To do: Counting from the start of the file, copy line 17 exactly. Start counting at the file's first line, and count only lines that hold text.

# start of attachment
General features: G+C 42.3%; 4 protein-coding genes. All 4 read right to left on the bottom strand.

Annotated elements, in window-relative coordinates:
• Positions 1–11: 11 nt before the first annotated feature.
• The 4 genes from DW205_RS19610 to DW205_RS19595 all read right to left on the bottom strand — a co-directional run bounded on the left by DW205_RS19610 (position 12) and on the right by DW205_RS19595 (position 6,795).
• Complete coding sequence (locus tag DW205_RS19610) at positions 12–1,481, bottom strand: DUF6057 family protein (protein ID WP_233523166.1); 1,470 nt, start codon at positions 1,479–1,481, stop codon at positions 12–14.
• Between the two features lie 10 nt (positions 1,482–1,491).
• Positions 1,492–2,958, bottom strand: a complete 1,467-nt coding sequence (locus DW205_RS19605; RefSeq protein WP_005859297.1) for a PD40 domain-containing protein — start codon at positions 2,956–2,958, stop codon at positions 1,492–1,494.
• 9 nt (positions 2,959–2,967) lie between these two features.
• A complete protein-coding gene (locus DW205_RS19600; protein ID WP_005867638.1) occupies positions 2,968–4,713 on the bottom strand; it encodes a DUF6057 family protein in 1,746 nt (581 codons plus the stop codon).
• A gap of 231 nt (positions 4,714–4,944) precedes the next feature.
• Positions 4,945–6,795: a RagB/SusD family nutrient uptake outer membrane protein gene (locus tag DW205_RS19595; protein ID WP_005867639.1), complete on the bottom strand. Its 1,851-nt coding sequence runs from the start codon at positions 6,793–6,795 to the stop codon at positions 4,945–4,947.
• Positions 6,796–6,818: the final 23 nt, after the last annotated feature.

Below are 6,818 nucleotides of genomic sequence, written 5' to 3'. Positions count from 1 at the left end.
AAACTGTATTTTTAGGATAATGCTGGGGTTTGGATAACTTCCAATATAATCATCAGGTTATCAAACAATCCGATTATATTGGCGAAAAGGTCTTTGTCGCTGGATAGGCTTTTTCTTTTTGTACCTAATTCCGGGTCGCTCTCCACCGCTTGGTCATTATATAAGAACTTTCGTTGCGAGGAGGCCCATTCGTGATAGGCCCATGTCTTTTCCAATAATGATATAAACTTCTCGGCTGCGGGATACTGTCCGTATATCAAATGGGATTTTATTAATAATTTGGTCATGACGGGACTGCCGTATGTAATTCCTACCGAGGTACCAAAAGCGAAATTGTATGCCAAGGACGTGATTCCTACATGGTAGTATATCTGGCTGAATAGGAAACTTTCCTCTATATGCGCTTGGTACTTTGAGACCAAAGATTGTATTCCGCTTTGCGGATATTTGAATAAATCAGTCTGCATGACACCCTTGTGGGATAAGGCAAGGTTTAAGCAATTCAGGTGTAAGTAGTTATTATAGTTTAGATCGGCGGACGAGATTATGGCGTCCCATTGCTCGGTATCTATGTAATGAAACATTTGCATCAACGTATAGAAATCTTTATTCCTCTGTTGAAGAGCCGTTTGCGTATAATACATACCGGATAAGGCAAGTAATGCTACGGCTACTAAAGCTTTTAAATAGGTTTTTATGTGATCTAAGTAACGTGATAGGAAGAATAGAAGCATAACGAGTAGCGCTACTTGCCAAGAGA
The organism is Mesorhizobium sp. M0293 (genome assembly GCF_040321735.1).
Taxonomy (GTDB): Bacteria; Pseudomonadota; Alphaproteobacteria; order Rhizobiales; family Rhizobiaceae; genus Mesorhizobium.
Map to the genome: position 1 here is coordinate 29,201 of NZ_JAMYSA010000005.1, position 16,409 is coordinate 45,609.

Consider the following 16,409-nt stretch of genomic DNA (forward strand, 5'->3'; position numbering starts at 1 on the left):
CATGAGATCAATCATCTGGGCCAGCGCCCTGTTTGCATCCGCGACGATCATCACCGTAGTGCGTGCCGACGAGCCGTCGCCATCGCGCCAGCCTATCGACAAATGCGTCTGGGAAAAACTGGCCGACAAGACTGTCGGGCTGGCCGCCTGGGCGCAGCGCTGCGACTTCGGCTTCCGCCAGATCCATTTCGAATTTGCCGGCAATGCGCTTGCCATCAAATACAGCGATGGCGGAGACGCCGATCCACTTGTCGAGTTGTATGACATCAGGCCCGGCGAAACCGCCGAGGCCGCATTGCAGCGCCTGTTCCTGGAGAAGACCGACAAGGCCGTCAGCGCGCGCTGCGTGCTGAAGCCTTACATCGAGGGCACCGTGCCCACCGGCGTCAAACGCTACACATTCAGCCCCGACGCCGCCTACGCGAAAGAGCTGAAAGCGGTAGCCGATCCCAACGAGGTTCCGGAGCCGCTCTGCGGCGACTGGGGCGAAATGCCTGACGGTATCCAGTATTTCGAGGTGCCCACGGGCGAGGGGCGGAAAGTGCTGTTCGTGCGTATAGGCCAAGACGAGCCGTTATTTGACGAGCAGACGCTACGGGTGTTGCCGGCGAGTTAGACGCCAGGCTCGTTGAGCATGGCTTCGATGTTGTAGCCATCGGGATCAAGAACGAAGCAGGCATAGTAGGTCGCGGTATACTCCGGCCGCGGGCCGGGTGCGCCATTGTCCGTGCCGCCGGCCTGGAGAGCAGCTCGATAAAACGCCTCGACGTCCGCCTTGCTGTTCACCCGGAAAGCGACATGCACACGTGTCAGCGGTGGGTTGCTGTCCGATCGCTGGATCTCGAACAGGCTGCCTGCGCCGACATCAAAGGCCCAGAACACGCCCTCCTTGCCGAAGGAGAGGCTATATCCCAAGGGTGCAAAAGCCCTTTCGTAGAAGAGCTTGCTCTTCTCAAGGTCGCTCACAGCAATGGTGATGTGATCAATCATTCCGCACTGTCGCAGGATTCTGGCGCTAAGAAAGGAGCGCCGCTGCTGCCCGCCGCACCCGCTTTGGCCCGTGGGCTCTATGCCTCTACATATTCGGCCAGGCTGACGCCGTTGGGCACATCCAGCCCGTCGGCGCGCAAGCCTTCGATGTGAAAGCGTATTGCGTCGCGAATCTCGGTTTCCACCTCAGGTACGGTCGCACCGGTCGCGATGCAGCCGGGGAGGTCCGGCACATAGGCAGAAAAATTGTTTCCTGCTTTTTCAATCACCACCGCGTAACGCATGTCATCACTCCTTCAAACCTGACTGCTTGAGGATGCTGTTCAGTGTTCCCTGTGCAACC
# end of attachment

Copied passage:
Map to the genome: position 1 here is coordinate 29,201 of NZ_JAMYSA010000005.1, position 16,409 is coordinate 45,609.